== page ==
Amongst the praise for King of the World came a perceptive comment from Toni Morrison. “By using the Clay-Liston battle as a pivot and placing Muhammad Ali in an accurate social context, Remnick constructs a narrative very much like Ali himself: astute, double-hearted, irresistible. He is so completely in charge of his craft that it becomes an art.”


Biographies are often shunned by criticism, regarded as a resort of easy virtue. There is undoubtedly craft to presenting one’s life in writing: accurate articulation of events and characters in the subjects’ life; understanding the subjects’ standing and importance in their profession. But it is rare for biographical writing to be considered ‘art’. So how does King of the World differ?


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Monday, Mar 21, 2011
Boxed in by bandage-colored cubicle walls in downtown Manhattan, my thoughts drift to sweet days in Florence and Rome, and to lines in Ray Bradbury’s ‘Dandelion Wine’.

While climbing the steps from the Broadway-Lafayette subway stop in Manhattan last August, I dug for change in my pocket to buy breakfast from the fruit vendor on the corner. There was only a receipt in my jeans. The date on the slip marked the previous Sunday’s lunch, one of the final meals I shared on a trip to Italy with my girlfriend before we headed back to the States.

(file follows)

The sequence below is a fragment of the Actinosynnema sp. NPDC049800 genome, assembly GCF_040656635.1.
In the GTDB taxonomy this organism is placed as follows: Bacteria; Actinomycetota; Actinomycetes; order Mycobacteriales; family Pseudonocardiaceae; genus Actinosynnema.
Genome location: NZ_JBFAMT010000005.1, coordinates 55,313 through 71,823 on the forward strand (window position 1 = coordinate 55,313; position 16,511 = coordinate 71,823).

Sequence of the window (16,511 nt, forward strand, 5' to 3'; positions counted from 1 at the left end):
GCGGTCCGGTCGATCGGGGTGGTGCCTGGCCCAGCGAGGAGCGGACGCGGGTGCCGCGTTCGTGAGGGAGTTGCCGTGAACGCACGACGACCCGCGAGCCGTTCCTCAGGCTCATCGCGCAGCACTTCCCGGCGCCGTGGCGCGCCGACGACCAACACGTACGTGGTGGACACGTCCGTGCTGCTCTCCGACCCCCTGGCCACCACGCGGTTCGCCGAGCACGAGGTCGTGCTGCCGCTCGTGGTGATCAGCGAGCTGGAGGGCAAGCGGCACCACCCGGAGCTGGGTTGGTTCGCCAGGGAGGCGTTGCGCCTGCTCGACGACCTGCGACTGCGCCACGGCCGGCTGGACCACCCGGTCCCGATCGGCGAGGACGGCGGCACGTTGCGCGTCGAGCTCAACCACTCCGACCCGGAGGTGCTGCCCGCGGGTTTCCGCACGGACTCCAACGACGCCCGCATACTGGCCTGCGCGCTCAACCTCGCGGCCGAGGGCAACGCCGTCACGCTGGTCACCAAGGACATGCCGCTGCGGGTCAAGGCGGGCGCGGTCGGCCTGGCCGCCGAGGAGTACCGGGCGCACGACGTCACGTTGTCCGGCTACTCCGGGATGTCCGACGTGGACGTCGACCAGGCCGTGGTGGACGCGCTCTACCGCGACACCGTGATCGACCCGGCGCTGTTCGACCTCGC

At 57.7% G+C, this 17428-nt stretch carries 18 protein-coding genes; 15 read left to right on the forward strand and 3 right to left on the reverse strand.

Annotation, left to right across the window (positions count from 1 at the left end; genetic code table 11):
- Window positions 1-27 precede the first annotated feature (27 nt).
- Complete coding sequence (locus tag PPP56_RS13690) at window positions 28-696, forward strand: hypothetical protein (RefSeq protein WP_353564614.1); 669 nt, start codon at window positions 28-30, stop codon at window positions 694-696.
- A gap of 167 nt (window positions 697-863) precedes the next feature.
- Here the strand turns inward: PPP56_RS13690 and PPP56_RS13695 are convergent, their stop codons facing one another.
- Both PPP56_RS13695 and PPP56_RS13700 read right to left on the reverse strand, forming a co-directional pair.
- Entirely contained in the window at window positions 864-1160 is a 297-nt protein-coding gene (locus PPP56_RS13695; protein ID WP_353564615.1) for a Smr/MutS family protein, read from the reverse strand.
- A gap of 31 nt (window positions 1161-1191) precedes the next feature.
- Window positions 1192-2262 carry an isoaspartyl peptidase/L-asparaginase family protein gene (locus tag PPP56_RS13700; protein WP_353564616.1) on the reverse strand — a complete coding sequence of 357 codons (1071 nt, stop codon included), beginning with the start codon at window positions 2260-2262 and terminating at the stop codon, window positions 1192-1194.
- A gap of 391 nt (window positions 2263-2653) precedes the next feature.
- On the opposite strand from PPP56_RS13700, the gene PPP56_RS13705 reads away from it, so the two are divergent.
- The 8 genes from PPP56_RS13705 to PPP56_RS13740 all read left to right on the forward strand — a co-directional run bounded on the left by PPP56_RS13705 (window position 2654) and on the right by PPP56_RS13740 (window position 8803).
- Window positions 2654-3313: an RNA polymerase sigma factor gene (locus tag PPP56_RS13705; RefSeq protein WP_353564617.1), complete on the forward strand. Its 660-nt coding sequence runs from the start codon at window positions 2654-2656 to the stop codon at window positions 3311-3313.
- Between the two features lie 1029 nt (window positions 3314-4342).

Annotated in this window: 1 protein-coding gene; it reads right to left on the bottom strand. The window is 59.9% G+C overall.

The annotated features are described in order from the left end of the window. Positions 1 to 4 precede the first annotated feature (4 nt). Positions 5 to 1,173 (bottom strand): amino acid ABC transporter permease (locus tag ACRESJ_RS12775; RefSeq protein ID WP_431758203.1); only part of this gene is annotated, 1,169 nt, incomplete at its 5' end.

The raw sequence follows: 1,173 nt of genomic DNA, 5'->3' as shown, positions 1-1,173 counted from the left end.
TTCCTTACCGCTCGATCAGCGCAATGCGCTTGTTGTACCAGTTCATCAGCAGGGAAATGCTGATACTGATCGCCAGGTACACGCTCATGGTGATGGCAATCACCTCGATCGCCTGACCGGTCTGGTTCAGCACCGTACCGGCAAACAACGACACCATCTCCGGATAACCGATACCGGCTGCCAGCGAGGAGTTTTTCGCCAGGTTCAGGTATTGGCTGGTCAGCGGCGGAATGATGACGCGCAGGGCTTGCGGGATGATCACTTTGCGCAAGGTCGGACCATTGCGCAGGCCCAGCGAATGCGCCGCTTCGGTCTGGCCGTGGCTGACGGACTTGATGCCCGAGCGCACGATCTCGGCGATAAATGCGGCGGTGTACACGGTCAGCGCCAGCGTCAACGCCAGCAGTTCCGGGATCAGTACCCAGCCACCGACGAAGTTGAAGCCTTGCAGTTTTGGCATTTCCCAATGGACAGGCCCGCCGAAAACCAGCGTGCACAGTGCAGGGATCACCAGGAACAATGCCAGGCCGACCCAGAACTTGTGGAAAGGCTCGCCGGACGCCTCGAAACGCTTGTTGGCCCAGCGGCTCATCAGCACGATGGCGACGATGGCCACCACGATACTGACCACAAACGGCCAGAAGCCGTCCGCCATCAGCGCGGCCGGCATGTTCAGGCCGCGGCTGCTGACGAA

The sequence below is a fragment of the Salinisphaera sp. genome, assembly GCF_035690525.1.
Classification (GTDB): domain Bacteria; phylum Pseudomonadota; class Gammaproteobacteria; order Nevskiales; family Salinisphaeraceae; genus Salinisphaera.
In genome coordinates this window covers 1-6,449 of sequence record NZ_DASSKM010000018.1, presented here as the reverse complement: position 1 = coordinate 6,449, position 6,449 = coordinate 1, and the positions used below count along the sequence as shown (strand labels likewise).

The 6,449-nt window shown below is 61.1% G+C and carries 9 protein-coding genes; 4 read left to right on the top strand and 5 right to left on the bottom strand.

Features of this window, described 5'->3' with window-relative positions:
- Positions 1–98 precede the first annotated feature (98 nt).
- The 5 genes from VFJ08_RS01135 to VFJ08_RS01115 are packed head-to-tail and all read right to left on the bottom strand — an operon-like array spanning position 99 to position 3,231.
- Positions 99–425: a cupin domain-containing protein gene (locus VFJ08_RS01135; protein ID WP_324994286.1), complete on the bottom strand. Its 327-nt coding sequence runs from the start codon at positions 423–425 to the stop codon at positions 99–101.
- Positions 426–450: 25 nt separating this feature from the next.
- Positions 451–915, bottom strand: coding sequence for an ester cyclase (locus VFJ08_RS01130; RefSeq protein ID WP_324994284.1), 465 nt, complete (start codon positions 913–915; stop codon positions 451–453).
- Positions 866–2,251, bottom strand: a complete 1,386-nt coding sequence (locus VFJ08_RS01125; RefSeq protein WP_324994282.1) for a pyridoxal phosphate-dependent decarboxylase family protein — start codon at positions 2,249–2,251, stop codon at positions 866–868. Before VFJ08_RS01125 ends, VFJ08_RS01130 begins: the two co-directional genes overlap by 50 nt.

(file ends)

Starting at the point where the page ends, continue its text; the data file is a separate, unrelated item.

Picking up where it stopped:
At an outside market in Florence’s Piazza Santo Spirito that Sunday afternoon, we flipped through books, ornate and dusty kitchenware, and even some old Italian 45s. We took a table for lunch at one of the handful of restaurants bordering the market. Over pasta dishes and cold bottles of beer, there was talk of all that we’d seen in the moments leading up to that meal, about how much of our trip to Florence and Rome we’d spent outside.